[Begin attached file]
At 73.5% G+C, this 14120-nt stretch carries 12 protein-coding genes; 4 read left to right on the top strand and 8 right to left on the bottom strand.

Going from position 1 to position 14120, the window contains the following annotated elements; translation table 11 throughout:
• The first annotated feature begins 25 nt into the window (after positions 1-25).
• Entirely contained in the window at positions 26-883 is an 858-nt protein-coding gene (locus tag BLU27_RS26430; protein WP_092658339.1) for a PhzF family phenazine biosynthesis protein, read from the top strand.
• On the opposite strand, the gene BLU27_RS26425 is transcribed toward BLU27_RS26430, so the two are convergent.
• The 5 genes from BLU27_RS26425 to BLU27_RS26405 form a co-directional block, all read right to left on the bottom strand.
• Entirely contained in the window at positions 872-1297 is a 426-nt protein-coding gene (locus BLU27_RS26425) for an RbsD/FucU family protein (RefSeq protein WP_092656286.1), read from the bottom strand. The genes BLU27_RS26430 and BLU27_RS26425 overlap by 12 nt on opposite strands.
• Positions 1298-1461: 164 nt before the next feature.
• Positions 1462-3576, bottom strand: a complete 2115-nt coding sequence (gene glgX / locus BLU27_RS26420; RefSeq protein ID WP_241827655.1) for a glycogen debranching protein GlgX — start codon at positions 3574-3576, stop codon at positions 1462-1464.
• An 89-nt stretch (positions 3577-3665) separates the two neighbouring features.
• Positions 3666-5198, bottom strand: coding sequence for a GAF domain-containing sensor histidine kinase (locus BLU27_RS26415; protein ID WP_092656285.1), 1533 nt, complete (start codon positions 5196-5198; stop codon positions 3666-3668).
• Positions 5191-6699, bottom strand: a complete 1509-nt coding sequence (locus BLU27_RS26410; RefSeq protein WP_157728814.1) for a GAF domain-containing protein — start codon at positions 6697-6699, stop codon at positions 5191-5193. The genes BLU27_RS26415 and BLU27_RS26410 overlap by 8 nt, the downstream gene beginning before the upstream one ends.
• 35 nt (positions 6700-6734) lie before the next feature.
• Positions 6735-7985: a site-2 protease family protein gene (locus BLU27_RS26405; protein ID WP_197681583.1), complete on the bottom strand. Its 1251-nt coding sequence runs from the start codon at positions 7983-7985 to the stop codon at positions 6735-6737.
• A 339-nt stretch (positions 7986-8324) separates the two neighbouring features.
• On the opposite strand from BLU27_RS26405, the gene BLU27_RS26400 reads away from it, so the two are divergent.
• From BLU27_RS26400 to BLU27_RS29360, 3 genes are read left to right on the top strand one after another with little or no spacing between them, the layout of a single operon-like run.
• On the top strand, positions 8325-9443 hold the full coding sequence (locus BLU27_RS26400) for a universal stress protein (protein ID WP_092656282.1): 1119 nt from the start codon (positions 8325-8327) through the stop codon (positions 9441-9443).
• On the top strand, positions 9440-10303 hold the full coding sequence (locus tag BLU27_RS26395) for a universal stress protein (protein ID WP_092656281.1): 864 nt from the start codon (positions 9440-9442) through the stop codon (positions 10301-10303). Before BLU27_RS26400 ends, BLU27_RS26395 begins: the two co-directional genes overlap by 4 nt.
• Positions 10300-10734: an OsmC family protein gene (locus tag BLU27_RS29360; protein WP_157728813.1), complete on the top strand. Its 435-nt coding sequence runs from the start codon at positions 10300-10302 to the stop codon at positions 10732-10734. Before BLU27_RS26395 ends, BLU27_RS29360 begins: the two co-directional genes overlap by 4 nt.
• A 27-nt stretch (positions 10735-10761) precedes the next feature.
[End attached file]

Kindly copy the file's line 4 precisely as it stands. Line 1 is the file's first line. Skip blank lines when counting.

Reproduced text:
• Entirely contained in the window at positions 26-883 is an 858-nt protein-coding gene (locus tag BLU27_RS26430; protein WP_092658339.1) for a PhzF family phenazine biosynthesis protein, read from the top strand.